Even on a cold winter Thursday, the small Bonita Canyon Campground is packed to capacity. Campers retire early as the sun gives way to freezing temperatures in this mountainous desert two hours southeast of Tuscon, Arizona. But this region’s relative isolation makes the campground one of the rare overnight spots to explore the hoodoos and diverse wildlife of Chiricahua National Monument. So, we went through the extra trouble of reserving one of the few available campsites in advance.
Camping In Bonita Canyon
Bonita Canyon is the only overnight campground in the Chiricahua National Monument and one of the first stops in the park, 3 miles past the entrance, along Bonita Canyon Drive. The short distance is not only convenient but necessary. While the maximum RV length in the campground is 29 feet, it’s worth noting that RVs of that length can only travel as far as the campground itself. Past the camping loop, the narrow winding road skirts along cliff sides and stone walls to access the rest of the park, including most trailheads and the epic Massai point. This means that only vehicles up to 24 feet are allowed past the campground. With our truck camper, we hardly make the corners without trouble.
Regardless of the steep climb beyond, the campground is located on the valley floor of Bonita Canyon. Compared with the stark rocky terrain of Ryiholite hoodoos that draw visitors to Chiricahua, Bonita Canyon Campground is surprisingly lush. A seasonal river winds through the grounds, nurturing a small forest. In turn, campsites benefit from shade and a relative degree of privacy among these trees. Aside from a couple of campsites at the far end of the campground loop, sites offer shade rather than views. There is a small outcrop of hoodoos just north of the campground, but most scenic attractions are found deeper in the park.
Bonita Canyon is a developed campground, but conveniences are limited. There are shared public bathrooms and running water, but individual sites do not include water, electrical, or sewer hookups. Despite the many trees scattered through the park, hammocks, solar showers, & clotheslines are also prohibited. Granted, solar showers would be relatively useless in this well-shaded campground. Finally, in a dry region with trees, ground fires are prohibited. This isn’t to say that campers can’t bring their own contained fire pits. But campers should refer to seasonal regulations before lighting up.
Campsites in Bonita Canyon are limited to 8 people and 2 vehicles at a time for a maximum of 14 consecutive days. Even so, camping isn’t an option between July 6 and September 30 due to flooding risk over monsoon season. But if you can score a site, checkout is at 11. Though you may not need it. We were out before dawn to catch the sunrise over the hoodoos from Massai Point.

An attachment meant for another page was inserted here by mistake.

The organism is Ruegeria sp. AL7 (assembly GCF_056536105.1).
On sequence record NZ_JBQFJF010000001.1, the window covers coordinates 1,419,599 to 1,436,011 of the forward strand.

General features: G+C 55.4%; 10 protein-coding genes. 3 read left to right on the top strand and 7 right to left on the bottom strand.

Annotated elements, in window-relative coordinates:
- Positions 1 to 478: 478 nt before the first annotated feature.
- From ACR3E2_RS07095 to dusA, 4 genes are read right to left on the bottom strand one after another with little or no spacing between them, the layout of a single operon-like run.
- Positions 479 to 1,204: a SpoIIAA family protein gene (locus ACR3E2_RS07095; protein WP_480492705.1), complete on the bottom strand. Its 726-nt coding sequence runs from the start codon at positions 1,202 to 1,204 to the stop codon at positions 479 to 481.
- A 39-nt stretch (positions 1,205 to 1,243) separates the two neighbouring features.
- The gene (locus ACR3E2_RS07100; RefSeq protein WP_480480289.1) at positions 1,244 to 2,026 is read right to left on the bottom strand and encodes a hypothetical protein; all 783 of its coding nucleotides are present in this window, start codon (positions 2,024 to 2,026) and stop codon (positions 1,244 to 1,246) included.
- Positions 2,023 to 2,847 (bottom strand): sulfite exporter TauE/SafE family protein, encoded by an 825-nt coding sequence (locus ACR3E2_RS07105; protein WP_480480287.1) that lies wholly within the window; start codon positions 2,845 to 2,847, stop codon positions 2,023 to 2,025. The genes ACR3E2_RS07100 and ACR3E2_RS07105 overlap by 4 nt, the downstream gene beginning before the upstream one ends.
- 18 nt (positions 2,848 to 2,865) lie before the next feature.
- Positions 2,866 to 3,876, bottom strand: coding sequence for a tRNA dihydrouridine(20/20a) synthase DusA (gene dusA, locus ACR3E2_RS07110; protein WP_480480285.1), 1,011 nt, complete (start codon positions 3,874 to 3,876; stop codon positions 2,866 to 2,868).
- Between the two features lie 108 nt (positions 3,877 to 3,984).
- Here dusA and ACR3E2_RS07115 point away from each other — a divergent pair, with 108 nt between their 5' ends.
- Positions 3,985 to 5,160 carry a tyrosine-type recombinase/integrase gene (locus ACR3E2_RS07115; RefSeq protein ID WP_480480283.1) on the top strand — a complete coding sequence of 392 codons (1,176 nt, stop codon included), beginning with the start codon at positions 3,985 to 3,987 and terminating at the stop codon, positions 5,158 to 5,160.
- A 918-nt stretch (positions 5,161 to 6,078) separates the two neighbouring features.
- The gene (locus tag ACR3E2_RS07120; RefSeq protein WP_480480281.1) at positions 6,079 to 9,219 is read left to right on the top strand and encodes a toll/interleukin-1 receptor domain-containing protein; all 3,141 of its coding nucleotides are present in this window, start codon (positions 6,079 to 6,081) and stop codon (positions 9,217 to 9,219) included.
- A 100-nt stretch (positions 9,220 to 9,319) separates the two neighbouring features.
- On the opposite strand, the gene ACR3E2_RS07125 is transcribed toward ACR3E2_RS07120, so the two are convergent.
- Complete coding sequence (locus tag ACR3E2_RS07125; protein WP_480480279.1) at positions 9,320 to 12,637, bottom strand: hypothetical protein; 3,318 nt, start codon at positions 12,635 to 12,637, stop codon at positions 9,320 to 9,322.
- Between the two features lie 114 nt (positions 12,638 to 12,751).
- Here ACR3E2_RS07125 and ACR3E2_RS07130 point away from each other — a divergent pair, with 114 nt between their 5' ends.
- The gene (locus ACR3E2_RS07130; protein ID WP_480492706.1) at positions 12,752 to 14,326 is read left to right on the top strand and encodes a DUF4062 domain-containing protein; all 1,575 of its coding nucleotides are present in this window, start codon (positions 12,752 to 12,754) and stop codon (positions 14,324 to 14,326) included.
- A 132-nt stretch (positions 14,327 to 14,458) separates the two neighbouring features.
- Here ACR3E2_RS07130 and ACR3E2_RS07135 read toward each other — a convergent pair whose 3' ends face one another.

Wildlife in the Campground
As expected, campers in Bonita Canyon live in nature, and it isn’t uncommon for wildlife to wander through. Most potential visitors—birds and insects, among others—may easily come and go with little notice. But the park has some notable inhabitants. The coatimundi may be an uncommon surprise to most visitors, but many live in the park. These noisy, house cat-sized furballs may look like a cross between a lemur and a bear, but they are actually cousins of the raccoon. And, like the raccoon, they are omnivorous. So be careful to properly store your food, trash, and anything else with an enticing smell like toothpaste.
The same consideration goes for two other Chiricahua residents: the black bear and mountain line. These two predators are will generally avoid populated areas but have been known to attack pets, small children, and occasionally adults. Try to stay in groups and don’t leave pets or small children unattended.
While most of the hiking trails are 5 miles further into Chiricahua, Bonita Canyon Campground is still within walking distance of a couple of attractions. The campground is less than a half-mile hike to the Visitor Center with helpful rangers, educational displays, and a small shop. The same trailhead also feeds to the Silver Spur Meadow Trail. This route continues to follow the seasonal river out of the campground and past the historic remains of a CCC barracks and two old homesteads. The whole hike would be a little under 3 miles to complete, but even a partial evening stroll can be a rewarding end to the day before settling in for the night.